Continuing exploration of genetic genealogy marketing texts within a variety of cultural contexts and institutional investigation from a political economic perspective of testing providers and their cross-marketing strategies involving media producers that unearth incentives to create potentially problematic content are also warranted. Multi-perspectival avenues of inquiry accounting for production, text, and audience dimensions promise to yield intricate outcomes which, in turn, reveal new issues with which those interested in genetic genealogy are destined to grapple.

Conflicts of Interest

The author declares no conflict of interest.

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Figure 1. “Reinventing Ancestry” (23andMe).
Figure 1. “Reinventing Ancestry” (23andMe).
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Figure 2. “Siblings: Mandy and Jason’s 23andMe Story”.
Figure 2. “Siblings: Mandy and Jason’s 23andMe Story”.
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Figure 3. “Happy Father’s Day” (AncestryDNA).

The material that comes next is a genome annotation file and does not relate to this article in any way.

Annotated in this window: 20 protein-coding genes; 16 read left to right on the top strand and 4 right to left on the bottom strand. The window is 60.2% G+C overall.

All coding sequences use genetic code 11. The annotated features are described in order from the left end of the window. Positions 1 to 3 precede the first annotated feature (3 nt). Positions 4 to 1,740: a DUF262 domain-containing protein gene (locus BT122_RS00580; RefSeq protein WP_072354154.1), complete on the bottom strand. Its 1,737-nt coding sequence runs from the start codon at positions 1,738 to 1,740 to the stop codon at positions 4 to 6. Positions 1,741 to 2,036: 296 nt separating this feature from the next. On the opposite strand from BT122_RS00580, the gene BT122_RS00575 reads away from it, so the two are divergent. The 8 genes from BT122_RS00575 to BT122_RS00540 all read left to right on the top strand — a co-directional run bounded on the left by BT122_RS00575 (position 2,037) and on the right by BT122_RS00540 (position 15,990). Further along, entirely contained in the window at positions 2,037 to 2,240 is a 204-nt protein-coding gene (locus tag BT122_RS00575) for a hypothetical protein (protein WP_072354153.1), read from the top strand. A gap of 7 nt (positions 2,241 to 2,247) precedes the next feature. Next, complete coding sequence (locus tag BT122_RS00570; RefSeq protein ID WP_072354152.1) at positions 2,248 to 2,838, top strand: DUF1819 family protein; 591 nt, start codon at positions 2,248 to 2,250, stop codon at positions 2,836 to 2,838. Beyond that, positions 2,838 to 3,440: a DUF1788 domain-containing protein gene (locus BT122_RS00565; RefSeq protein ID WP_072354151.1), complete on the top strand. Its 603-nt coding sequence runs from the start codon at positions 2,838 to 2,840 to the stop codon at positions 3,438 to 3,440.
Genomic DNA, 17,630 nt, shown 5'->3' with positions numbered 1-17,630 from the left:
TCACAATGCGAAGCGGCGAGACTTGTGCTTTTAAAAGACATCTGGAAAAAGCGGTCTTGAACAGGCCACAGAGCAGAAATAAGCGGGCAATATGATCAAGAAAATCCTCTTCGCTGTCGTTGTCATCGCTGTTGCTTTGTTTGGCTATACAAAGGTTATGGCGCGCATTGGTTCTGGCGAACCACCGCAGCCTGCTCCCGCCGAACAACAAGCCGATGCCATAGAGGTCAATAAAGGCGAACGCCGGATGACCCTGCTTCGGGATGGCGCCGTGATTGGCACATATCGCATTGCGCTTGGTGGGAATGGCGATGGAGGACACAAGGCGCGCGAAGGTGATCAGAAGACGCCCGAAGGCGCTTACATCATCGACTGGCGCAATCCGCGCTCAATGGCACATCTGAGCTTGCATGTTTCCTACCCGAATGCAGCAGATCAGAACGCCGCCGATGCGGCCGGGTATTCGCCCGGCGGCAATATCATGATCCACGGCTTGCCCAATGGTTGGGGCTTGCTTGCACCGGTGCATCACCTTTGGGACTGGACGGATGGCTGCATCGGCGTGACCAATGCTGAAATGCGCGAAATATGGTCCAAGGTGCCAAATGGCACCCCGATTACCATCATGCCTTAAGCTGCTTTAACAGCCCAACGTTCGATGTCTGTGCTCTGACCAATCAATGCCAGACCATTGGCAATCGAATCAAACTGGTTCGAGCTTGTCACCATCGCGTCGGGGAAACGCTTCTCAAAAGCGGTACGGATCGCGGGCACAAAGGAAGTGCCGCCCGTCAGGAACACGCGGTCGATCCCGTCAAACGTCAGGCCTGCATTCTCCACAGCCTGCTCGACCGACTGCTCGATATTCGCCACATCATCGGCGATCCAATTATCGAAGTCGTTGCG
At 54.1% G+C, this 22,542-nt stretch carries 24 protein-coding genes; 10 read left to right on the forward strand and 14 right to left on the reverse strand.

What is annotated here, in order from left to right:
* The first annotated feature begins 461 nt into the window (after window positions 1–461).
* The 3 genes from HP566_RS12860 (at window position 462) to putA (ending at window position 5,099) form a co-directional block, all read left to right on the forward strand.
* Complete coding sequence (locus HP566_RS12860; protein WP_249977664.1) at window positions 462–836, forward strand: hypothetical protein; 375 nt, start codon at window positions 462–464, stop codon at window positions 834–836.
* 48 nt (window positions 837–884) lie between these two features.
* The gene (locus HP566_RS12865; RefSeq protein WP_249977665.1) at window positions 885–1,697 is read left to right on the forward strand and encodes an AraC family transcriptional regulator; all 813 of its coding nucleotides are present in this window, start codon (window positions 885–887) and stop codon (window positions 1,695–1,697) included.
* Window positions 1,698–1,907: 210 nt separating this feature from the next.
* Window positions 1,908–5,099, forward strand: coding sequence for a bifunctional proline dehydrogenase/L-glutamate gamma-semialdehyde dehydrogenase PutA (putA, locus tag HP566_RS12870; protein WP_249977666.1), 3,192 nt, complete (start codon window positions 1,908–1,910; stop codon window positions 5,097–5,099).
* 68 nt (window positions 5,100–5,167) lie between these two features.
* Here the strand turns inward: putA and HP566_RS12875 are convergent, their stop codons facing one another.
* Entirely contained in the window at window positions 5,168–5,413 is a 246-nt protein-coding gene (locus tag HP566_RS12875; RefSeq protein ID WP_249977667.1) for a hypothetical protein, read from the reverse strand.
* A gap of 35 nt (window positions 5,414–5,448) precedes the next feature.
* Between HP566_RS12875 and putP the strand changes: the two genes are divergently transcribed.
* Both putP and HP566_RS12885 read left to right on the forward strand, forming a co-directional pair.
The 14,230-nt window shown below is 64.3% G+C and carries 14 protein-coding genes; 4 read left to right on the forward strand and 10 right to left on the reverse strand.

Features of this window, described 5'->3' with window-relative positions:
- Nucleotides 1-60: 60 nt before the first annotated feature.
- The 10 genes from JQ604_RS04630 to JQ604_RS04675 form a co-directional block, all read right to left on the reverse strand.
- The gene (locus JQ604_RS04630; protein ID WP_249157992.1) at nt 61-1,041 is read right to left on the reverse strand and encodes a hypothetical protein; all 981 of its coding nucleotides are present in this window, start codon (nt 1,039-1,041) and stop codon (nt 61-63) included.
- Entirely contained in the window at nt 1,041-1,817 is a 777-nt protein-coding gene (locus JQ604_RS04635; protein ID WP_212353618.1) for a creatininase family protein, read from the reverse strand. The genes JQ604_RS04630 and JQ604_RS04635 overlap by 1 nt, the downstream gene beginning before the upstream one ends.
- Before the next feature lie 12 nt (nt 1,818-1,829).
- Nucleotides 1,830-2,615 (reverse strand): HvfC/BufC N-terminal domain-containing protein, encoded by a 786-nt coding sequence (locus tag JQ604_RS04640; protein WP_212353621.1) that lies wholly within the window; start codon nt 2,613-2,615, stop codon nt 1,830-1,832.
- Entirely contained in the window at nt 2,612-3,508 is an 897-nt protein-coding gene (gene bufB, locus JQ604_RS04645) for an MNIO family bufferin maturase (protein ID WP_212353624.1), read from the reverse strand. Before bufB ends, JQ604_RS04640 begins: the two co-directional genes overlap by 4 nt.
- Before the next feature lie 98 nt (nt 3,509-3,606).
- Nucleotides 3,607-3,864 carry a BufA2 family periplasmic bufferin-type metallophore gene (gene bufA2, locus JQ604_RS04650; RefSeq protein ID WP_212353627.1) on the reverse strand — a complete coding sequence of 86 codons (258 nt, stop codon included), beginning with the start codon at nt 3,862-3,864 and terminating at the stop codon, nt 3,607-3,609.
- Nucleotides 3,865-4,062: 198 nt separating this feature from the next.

Figure 3. “Happy Father’s Day” (AncestryDNA).
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Figure 4. “Testimonial: Lezlie” (AncestryDNA).
Figure 4. “Testimonial: Lezlie” (AncestryDNA).
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Figure 5. “100% Nicole: The Golden 23 Sweepstakes” (23andMe).
Figure 5. “100% Nicole: The Golden 23 Sweepstakes” (23andMe).
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Figure 6. “Testimonial Livie” (AncestryDNA).
Figure 6. “Testimonial Livie” (AncestryDNA).
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Figure 7. “Declaration Descendants” (AncestryDNA).
Figure 7. “Declaration Descendants” (AncestryDNA).
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Figure 8. “Lyn Discovers her Ethnicity” (AncestryDNA).
Figure 8. “Lyn Discovers her Ethnicity” (AncestryDNA).